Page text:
The reason making sure you have the same IP scheme is that it is a lot easier to network when the basics are taken care of first. For example if they are using DHCP, and are getting IP information that is not correct, (even though they can't "pick" it), then it is unlikely they will be able to get much more along with solving the network problem. Since generally an important first step to be sure of is making sure you have the correct TCP/IP configuration, I like to include if fairly early on in the testing. No point in worrying about user access for example if you can't even ping. That will come later on.

    So even though you can't pick or chose what IP address information you might have, it is important to be sure of what it is.
     
  8. Bob Cerelli

    Bob Cerelli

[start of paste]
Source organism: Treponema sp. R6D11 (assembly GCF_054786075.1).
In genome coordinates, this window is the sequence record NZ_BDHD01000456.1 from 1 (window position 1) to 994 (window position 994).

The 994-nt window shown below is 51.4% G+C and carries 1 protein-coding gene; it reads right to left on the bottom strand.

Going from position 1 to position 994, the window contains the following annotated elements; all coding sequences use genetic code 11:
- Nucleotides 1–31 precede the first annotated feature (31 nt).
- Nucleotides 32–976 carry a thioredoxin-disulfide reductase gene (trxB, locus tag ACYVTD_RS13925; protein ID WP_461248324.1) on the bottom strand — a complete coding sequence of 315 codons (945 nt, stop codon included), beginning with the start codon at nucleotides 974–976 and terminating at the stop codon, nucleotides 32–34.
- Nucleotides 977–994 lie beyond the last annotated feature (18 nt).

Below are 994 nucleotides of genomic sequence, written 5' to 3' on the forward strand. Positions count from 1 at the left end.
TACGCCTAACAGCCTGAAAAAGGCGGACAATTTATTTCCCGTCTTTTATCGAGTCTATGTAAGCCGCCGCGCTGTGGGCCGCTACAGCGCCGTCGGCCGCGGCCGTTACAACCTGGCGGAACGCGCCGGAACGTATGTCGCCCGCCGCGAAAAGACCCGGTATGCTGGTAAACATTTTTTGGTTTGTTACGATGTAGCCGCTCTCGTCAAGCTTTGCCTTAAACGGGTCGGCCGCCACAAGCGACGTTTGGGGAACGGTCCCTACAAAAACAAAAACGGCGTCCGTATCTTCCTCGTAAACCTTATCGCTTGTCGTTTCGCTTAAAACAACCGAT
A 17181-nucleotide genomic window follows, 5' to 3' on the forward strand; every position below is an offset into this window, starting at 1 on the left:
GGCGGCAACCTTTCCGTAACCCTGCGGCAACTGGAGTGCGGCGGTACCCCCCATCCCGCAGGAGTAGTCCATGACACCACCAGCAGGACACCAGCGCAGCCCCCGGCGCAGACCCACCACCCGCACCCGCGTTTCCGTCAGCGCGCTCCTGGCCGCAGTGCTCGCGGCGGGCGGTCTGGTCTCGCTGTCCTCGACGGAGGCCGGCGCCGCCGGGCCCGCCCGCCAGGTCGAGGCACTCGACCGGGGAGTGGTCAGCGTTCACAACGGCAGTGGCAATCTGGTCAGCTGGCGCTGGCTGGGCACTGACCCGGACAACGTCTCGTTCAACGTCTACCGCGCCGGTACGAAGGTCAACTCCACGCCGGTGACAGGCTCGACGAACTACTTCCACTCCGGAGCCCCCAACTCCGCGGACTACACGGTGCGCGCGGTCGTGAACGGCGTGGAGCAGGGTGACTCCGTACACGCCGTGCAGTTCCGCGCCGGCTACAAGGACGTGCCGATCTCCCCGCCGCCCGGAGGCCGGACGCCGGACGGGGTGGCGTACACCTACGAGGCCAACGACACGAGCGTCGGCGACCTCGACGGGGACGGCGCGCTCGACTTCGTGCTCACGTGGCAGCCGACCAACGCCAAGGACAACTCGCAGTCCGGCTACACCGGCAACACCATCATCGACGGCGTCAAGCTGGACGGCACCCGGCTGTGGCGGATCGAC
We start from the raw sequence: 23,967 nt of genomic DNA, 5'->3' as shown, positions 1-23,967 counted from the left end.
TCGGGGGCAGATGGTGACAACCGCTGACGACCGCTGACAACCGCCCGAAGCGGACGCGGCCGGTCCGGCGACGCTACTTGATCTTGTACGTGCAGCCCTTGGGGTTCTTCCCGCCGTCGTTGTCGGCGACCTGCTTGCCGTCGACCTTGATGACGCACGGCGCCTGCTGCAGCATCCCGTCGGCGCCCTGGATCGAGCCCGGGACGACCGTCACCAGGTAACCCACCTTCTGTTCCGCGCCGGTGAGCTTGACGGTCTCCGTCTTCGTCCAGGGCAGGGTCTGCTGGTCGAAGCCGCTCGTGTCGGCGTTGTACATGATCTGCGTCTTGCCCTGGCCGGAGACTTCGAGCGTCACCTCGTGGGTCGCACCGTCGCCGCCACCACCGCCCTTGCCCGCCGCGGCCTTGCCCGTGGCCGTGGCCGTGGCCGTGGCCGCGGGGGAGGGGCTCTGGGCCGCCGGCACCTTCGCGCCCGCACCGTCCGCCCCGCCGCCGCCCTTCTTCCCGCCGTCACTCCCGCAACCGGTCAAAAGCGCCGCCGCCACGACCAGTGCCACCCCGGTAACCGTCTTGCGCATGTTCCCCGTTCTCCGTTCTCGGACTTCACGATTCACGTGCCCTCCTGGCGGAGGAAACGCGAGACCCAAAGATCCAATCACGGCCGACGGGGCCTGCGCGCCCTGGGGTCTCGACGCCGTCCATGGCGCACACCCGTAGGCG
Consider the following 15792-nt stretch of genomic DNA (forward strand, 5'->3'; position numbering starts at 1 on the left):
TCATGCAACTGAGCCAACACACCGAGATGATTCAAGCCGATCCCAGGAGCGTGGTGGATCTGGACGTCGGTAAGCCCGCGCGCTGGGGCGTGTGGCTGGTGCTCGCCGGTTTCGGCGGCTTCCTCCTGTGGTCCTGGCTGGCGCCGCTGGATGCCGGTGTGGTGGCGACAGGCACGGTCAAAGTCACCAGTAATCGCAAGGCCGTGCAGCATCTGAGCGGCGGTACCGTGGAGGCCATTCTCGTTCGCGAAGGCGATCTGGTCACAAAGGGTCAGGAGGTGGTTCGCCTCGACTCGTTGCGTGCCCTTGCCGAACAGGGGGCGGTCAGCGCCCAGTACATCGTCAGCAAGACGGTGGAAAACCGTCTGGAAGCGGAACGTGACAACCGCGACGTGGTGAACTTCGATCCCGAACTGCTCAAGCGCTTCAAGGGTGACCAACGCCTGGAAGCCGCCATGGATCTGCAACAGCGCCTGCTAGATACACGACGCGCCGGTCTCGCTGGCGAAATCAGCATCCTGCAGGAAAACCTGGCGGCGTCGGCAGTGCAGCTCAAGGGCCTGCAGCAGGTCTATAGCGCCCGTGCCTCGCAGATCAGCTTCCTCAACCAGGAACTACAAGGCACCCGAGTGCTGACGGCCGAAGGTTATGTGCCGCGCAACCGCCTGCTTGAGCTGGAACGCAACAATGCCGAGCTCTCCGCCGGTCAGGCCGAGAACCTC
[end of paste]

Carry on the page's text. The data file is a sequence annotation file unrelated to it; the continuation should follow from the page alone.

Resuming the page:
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    rdrnr68,

    Even if you are on the same subnet, there is quite a bit else that needs to be done. For example, even though IPCONFIG might show the same IP scheme etc. (even though you might not be able to pick or chose it), if you can't ping the other computers by IP and Name, there is still going to be work done. Having the same IP scheme is only the beginning.

    Just follow the steps in order and let me know how far you get.
     
  9. Ddruid

    Ddruid

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    One obvious thing that is being overlooked since it is a campus lan is that all netbios traffic is being blocked..
     
  10. Bob Cerelli

    Bob Cerelli

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    Should that be the case, there are still alternative solutions. Until we hear back from rdrnr68, it is difficult to determine with any certainty the network configuration.
     
  11. Squashman

    Squashman Trusted Advisor

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    That may be possible but the Technical College I went to did not block Netbios traffic.